There is clearly a lot of variety in human metabolism. Some folks thrive on high carbs - is there any evidence that those healthy carb eaters seem to cluster in ethnicities with deep agricultural roots (think Mediterraneans with wheat or East Asians with rice)?

I believe there is strong evidence for alcoholism being correlated with short time depth of agriculture, that would seem to explain why aboriginal peoples have such trouble with alcohol. The alcoholism prevalence within Europe would seem to mirror this effect, with late-to-farming regions in the far north (Irish, Scandinavians) having greater rates than the southern countries. Would long term farming also drive a population's ability to eat grains etc. without too much trouble? I believe the AMY1 gene repeat number has been shown to correlate with farming depth. Perhaps you could opine on this subject?

Jack LaBear said...

@ Morris

I had a similar experience. 15 years ago in my early 40s, I was getting pudgy, health and brain function were going downhill and I had problems like hypoglycemia and bloating/urgent and loose stools. I eliminated most grains, lowered carbs to about 100g/day and upped the fat. I eat mostly real food. All the symptoms resolved and my body fat % dropped to around 10% now. TC fell to 120mg/dl.
I restored my metabolic flexibility. Because I get most of my calories from fat, my body is in fat burning mode most of the time. If I skip a meal or two, hunger is minimal and no hypoglycemia. Since I have a sedentary job, I spontaneously eat about 2000 cal/day.
I do 14 sets of strength training every 5 days, and at 57, I'm BMI 25 and <10% BF.
Folks can bash LCHF and refute Taubes till they're blue in the face, but 'paleo' is popular because it works long term while making folks look, perform and feel better.

karl said...

You bring out a point that is central to this debate. The so-called-fats in the so-called High-Fat-diets in MOST of the rodent studies are not what their headlines claim them to be.

The typical anti-fat study uses hydrogenated vegetable oils and even sugar as the straw-man.

Any paper that uses any combination of: hydrogenated oils(nice for shelf life),sugar, increased carbohydrates and calls this a 'highfat' or "Atkins diet" is and fails to figure changes in O-6 is worse than noise.

If peer review was working properly these papers would be rejected and should now be retracted.

At some point the "everyone does it" excuse needs to go.

I think there is good evidence that O-6 (and perhaps polys in general), trans fats (hydorgenated) are not 'natural human foods' and have serious adverse health effects. Purposefully confounding these, omitting the information from papers becomes politics and is no longer science.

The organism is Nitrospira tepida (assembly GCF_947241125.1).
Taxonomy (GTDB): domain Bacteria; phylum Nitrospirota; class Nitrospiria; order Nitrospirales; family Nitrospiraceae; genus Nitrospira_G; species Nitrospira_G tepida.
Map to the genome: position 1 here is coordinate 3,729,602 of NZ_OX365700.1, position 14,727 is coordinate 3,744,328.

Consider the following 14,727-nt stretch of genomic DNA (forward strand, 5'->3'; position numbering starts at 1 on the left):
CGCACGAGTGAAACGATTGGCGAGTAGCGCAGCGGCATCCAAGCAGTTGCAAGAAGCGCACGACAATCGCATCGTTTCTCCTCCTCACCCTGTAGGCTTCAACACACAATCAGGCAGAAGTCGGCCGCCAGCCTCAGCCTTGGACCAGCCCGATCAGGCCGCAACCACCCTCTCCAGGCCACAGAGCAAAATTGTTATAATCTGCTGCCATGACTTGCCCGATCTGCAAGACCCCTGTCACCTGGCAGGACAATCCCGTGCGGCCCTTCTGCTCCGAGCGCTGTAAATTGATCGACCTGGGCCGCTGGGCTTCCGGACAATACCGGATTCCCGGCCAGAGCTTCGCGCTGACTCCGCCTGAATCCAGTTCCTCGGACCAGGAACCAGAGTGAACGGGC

Stephan Guyenet said...

Hi Karl,

There is no compelling evidence that n6 or trans fats are more fattening than other types of fats. Rodents will get plenty fat on regular butter and lard, and most modern high-fat rodent diets are made primarily with non-hydrogenated lard. The most commonly used fattening rodent diet doesn't contain much sugar, and in any case sugar itself isn't particularly fattening in rodents to begin with. The best fattening effect is achieved when high fat and low-moderate sugar are combined.

Dietary fat tends to be fattening in rodents, and in certain contexts it can be fattening in humans as well. I don't understand why that is so hard to accept.

Bruce W. Perry said...

I'm not sure if this is pertinent or not, but I live in an area where an above-average number of people hunt for food (Vermont). They'll take a bear under a license, then eat the whole bear throughout the winter. This is a wild animal, and very fatty.

So are smaller plant-eating animals that have thick or coarse hides and lots of subcutaneous fat. I think if you studied an African hunter's diet, you would find a lot of fat in a hunted animal's flesh. They capture small burrowing, fatty animals. They will eat the liver and the heart (including those VT hunters), both of which can contain regions of high fat. Muscle contains far more calories in the form of fats than glycogen (smart evolution: fat is a greater energy source for the muscle), including human muscle. A wild animal, including "lean" meat, contains more fat than meets the eye.

We also evolved from Northern Europeans tens of thousands of years ago, who ate a lot of fatty, cold-weather animals.